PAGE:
In denying a subsequent application for a rehearing the court further said: 'The grounds of the decision rendered in April are plain and simple, and cannot be questioned. The plaintiff failed to return to the assessor a list of his taxable property, as required by statute, and his property was listed by the assessor, as was his duty under the statute. If he was assessed too high, or for too much property, it was his duty to apply to the board of equalization for correction of these errors, which he failed to do either of his own accord or at the repeated solicitation of the board of county commissioners. Having neglected all the means and modes provided by the statutes for the correction of errors in his assessment, he cannot correct them by an appeal to the chancery jurisdiction of the courts. And to these plain propositions the opinion cites abundant and well-considered authorities. It was further urged in that case that the assessor did not complete the plaintiff's assessment list within the time prescribed by statute, and it was therefore without validity. It was held, however, that this was not fatal, and that there was a sufficient compliance with the statute. Upon the authority cited, I have no doubt about the correctness of this conclusion. In his petition for rehearing, in that case, counsel for the appellee urged that the objection to the assessment 'chiefly relied upon' was that it was made by the assessor 'in the presence of and under the directions of the board.' There was nothing to prevent the assessor from making out his list in the presence of the county commissioners, or any one else, nor did the record disclose any proper or sufficient evidence that it was made under the directions of the board, for which reason it was not considered a good ground for rehearing. Our decision in that case should have ended this litigation. The plaintiff's counsel, however, drafted another bill substantially the same as the bill in the former case, went to another county and to another judge, and asked for a tomporary injunction substantially upon the same grounds and for the same reasons as set forth in his former bill. An injunction was granted, the defendant appeared and answered, first traversing the allegations to the bill, and for further answer set up the fact that another suit was pending in the same cause of action in which a decision of this court had been rendered, and moved to dissolve the injunction. Upon the hearing of the motion to dissolve, he offered in evidence, inter alia, the summons and the complaint in the former suit, and the opinion of this court, which the court refused to consider. This was error, and upon this question there can be no doubt. The proceedings in the original suit did not constitute new matter, and were a complete defense to the action.'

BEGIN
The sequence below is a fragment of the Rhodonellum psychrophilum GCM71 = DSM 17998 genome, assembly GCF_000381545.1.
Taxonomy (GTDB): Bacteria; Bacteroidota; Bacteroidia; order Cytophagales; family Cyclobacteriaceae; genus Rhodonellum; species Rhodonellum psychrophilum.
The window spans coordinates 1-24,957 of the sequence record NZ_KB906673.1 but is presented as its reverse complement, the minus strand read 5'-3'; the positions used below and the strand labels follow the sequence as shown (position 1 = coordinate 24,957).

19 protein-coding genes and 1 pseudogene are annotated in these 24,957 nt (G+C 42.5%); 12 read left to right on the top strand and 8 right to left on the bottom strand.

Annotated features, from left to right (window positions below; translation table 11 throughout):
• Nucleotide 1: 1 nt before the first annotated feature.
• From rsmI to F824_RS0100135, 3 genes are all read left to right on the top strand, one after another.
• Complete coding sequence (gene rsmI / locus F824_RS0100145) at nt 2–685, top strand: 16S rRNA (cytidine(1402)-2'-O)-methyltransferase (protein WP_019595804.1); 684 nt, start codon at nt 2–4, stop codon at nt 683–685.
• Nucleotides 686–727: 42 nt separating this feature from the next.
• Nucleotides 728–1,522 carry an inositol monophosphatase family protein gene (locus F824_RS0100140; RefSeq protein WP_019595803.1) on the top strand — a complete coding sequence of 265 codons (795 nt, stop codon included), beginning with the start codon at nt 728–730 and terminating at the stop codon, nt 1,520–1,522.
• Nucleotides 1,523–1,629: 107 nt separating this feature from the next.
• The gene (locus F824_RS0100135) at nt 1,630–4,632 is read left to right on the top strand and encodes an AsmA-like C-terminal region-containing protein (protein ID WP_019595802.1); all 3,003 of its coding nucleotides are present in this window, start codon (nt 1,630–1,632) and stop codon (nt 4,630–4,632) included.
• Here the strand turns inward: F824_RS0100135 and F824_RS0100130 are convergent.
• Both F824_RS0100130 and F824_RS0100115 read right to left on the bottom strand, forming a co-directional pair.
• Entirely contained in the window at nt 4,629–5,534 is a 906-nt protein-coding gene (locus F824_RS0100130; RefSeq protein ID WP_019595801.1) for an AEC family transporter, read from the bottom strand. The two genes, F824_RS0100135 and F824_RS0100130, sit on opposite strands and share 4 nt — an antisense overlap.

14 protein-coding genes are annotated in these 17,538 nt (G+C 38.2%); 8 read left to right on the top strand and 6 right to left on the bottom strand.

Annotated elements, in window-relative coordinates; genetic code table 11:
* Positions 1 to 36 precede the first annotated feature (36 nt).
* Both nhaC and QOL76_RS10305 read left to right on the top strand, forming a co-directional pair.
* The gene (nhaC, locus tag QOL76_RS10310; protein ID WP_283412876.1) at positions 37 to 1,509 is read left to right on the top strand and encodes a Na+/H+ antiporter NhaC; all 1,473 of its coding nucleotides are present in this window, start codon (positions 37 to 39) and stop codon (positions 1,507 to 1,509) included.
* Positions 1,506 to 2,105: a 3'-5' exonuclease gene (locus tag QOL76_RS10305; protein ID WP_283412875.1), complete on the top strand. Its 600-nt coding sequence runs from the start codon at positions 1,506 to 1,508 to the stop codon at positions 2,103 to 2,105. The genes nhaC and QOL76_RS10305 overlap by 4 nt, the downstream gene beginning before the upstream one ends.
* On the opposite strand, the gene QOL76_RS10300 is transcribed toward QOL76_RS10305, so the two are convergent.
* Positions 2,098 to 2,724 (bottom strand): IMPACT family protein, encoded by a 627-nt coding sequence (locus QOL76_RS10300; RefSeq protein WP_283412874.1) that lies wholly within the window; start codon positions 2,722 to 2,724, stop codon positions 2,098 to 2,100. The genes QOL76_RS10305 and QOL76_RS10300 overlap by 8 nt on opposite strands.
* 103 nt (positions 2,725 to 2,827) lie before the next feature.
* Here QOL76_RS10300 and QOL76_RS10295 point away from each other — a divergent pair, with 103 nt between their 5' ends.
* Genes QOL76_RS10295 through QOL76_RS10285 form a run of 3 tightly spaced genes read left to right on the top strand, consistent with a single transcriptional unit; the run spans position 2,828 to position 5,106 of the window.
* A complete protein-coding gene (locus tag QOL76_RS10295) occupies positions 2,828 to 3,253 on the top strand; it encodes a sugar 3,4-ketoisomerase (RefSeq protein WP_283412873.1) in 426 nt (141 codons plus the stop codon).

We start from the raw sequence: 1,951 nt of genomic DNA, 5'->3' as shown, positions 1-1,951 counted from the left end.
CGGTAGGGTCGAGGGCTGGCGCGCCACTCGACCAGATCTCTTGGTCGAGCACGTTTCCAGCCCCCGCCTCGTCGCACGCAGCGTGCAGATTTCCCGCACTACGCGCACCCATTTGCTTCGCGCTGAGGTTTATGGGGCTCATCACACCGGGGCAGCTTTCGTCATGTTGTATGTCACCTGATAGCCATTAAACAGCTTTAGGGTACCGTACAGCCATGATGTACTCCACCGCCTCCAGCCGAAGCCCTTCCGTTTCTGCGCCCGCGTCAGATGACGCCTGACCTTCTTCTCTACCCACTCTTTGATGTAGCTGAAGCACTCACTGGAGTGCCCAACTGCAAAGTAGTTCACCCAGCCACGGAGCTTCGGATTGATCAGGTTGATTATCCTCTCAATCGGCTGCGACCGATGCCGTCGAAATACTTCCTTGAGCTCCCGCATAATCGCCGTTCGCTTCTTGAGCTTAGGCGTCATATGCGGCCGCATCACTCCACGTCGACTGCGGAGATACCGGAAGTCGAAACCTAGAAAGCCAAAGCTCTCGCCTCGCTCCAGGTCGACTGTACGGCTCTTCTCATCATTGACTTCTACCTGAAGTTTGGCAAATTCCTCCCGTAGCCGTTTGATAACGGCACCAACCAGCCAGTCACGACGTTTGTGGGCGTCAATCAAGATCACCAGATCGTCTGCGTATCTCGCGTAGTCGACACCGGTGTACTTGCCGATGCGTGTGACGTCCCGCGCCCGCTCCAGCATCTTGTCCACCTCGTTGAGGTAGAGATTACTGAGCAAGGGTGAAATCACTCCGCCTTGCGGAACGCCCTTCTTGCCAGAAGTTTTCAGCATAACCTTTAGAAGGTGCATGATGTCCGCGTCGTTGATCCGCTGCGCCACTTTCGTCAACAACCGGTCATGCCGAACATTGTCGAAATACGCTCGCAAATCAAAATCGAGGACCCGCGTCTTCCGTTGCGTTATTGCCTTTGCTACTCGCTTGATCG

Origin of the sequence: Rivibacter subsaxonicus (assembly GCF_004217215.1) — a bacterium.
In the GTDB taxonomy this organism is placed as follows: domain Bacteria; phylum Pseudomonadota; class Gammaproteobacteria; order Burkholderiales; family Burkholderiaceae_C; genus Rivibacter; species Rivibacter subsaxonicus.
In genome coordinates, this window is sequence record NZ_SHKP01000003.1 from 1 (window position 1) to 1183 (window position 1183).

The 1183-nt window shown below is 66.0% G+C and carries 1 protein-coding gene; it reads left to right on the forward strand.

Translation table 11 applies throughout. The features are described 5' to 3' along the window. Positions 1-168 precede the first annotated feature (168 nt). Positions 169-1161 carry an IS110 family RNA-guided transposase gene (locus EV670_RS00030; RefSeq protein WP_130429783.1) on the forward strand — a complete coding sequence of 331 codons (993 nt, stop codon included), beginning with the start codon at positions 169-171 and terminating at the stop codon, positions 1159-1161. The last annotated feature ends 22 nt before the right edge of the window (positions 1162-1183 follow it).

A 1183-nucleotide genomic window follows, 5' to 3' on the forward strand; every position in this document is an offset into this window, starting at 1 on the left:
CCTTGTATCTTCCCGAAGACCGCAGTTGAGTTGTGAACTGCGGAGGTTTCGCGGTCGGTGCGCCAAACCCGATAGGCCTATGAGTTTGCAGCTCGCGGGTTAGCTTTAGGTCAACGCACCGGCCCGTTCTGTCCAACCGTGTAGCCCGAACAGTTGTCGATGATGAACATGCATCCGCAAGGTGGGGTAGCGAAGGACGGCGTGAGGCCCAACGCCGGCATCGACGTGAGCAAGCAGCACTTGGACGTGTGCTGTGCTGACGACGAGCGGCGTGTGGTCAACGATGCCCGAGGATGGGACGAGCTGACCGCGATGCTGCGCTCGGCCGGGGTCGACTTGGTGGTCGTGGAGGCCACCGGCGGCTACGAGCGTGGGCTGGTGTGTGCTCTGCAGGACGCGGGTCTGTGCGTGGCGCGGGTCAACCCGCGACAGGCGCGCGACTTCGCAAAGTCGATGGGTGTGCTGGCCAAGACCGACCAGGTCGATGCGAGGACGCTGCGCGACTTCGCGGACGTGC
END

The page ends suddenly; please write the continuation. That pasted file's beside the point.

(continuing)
5

W. T. Hughes, for plaintiff in error.

6

D. E. Parks, for defendant in error.

7

THE CHIEF JUSTICE.

8

The writ of error is dismissed because the record presents no federal question properly raised, and the judgment of the supreme court of the state proceeded upon an independent ground not involving a federal question, and broad enough to maintain the judgment.